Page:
Read A Book: Exclusive Excerpt of Questlove's New Memoir - Mo' Meta Blues
Questlove‘s new memoir Mo’ Meta Blues hits bookshelves–virtual and otherwise–next Tuesday, June 18th and even though we already read the whole thing we could not be more amped about it. Mo Meta Blues is, in fact the ultimate candidate for Okayplayer’s literary column Read A Book; a philosophically sophisticated romp through the history of hip-hop that has everything you could want in an Okayplayer read: lists of great records, the origin story and behind the scenes history of one of hip-hop’s all time greatest bands (The Roots, dummy), and an extreme insider’s perspective on the glory days of the music industry and the brave new post-iTunes world it has lead us into–all wrapped up in a thoughtful memoir: a music biography to stand with best, yet with plenty of philosophically erudite interrogation of the very idea of what a music biography should be. The narrator and protagonist is, of course, our own Ahmir “Questlove” Thompson–who tells the story with some help from well-regarded novelist Ben Greenman and the always brilliant, usually caustic asides of Roots manager Rich Nichols.
Mo Meta Blues is such the perfect Read A Book read, in fact, that it would be ridiculous from jump to attempt to review it, or publish the usual bookjacket interview with the author–it’s already gotten glowing write ups from NPR, The Village Voice, The Huffington Post and Kirkus reviews–to name a few. So we went one better and acquired the rights to share an exclusive excerpt of the memoir with you, the Okayplayer reader. This is Questlove we are talking about here, so the main problem is there were too many amazing stories to choose from: the story of Ahmir and Tariq “Black Thought” Trotter met in the principle’s office and forme The Roots almost by accident: the time Questlove & D’Angelo first crossed paths at The Source Awards; the behind the scenes perspective of playing Jay-Z‘s MTV Unplugged special or the time Questo heard Cody ChesnuTT‘s “The Seed” in dream hampton’s car in Detroit. But ultimately, we chose the chapter where Questo relates the untold story of the label war between Mercury and Geffen that lead to The Roots signing. True story:
The Native Tongues bands were the first wave of hip-hop, at least from our perspective: albums like De La Soul’s 3 Feet High & Rising, Tribe’s The Low End Theory, and the Jungle Brothers’ Done By The Forces of Nature set a standard for what we wanted to do, and how it could be done. The second wave started in 1992, with Arrested Development and the release of the “Tennessee” single. I had a strange reaction to the song. I wondered if it was really rap. There were samples,but the cadence of the vocals was more like singing than like MCing. I decided, at the time, that they may or may not have been a rap group, but that they were definitely the hippest R&B group around. In fact, I looked at Arrested Development, I’m afraid, the way that people now sometimes look at us, like they were the gay cousin at a Bible Belt family reunion— kinda like “deal with you at arm’s length” conditional love back then. The hip-hop journalist Harry Allen later wrote something about us that feeds right back into that question: “Are they simply R&B’s hardest group or hip-hop’s softest?” Arrested Development was followed closely on their heels by Digable Planets, who put out “Rebirth of Slick (Cool Like Dat)” in 1993; I got a test pressing of it the day we recorded “Pass the Popcorn.” In my mind, and possibly in hip-hop history, we were the third group of that second wave.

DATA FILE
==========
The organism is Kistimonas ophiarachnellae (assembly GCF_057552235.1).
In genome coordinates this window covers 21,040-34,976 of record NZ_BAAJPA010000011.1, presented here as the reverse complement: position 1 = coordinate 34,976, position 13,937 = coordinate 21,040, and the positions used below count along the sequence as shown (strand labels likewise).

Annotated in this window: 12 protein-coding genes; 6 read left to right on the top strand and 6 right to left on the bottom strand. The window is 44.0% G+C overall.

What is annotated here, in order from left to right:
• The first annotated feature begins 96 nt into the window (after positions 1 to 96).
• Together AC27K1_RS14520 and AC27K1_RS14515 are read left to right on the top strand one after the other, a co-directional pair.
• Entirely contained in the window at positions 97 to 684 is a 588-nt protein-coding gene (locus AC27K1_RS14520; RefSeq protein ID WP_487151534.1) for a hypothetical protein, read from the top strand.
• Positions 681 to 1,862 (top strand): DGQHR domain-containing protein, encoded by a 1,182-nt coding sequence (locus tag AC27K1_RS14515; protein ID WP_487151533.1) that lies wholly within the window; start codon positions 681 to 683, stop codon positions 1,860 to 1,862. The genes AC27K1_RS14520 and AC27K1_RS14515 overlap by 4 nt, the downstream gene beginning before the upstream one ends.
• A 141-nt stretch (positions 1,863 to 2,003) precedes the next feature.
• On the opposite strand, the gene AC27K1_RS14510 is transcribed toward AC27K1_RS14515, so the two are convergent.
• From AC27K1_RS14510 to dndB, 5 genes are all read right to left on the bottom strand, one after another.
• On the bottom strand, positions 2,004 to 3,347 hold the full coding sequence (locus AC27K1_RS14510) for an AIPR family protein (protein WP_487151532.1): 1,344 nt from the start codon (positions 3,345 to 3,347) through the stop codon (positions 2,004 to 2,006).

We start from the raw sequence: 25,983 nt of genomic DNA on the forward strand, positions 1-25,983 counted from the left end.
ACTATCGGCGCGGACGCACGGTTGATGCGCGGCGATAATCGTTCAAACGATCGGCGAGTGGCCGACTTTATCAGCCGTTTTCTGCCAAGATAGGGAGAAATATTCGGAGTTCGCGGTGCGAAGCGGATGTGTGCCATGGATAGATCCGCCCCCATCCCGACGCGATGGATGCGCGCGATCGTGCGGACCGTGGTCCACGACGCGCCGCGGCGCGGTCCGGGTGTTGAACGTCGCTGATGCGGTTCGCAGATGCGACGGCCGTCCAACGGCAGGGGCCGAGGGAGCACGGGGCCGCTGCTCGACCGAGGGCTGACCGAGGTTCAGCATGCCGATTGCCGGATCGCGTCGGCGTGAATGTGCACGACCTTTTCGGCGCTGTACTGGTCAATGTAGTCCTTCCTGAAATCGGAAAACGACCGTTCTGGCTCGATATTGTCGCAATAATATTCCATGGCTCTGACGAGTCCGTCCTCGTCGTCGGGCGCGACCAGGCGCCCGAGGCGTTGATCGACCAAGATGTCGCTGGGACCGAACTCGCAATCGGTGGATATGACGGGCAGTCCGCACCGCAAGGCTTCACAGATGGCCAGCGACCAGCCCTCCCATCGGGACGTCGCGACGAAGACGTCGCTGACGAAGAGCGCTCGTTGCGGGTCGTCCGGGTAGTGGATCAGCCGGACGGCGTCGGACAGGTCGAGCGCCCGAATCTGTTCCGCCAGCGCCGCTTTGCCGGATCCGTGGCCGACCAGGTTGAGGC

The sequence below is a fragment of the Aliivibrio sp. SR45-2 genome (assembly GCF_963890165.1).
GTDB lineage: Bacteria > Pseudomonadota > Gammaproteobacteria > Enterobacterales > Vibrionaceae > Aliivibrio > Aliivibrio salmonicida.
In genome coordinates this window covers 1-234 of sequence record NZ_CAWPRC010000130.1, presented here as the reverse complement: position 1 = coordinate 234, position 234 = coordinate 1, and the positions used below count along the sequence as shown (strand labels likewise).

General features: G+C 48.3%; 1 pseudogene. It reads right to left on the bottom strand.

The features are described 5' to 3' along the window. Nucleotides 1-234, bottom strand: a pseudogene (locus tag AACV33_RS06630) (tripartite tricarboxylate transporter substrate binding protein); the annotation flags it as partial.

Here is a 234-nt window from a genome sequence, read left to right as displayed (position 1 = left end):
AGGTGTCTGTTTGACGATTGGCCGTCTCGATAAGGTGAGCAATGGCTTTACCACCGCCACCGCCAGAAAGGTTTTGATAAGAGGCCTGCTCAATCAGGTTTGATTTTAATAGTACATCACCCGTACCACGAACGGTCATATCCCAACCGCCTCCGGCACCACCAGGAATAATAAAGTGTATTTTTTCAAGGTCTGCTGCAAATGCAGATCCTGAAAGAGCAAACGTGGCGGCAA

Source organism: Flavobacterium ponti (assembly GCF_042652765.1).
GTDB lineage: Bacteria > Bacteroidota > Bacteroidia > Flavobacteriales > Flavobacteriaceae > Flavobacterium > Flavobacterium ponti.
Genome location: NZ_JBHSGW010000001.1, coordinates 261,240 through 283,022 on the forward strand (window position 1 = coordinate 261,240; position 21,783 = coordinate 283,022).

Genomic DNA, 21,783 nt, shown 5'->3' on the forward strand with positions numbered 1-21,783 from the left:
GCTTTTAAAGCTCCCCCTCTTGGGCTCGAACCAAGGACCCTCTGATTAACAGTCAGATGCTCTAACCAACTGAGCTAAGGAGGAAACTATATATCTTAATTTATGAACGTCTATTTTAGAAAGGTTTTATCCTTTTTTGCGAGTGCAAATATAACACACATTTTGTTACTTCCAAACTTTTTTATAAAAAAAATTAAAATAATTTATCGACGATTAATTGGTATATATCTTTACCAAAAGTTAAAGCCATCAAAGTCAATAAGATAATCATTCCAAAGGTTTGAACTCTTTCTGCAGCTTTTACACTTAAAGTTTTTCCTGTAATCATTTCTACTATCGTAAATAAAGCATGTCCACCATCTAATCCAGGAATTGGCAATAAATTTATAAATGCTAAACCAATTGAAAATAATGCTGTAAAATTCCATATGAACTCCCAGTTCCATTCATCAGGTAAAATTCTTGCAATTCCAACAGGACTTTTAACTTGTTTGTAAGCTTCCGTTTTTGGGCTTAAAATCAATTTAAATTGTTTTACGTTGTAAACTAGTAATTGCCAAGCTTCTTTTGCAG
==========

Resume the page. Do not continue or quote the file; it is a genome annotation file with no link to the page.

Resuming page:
Well, we were about to be. We weren’t signed yet, but Rich’s plan was starting to happen. During high school, whenever I invented band names, record titles, album art, I always put my group on Def Jam Recordings, because they had a mystique about them. They had signed only six acts, including Slick Rick, LL Cool J, and Public Enemy, and they stood pat on that original set. Breaking in at Def Jam was like climbing the mountain.
And just like that, they were the first label to come calling. Russell Simmons and Lyor Cohen, who ran the label, paid for a Roots showcase in New York City. It was across the street from their old offices on Varick Street, and we went to New York in style: Flintstones style. With the “profits” from Organix, Rich bought a station wagon for three hundred bucks. It was great—except for the fact that the backseat had no floor. You had to lift your legs up so they didn’t hit the pavement rushing by beneath. He put a rug down for cosmetics and safety. Even with the rug, I couldn’t sit there. I was too big. But we all packed in, three people in front, four of the skinniest in the center, and the rest of us Middle Passaging it in the back, lying across the top of our equipment.
I wish I could be there for every band’s label audition. I wish I could serve as a kind of fairy godperson. What I’d tell them is that all those tricks you’re thinking about using, all the razzle-dazzle—set it aside. Leave your innovations at the door. All a label wants are songs they can sell. Our calling card at the time was a kind of freestyle exercise where Tariq would scat to different topics, and that was a showstopper. And Def Jam loved our musicianship and our vision and our energy. Still, they passed. As much as they loved the idea of us, they said, they didn’t know how they were going to market that idea… (cont. on next page)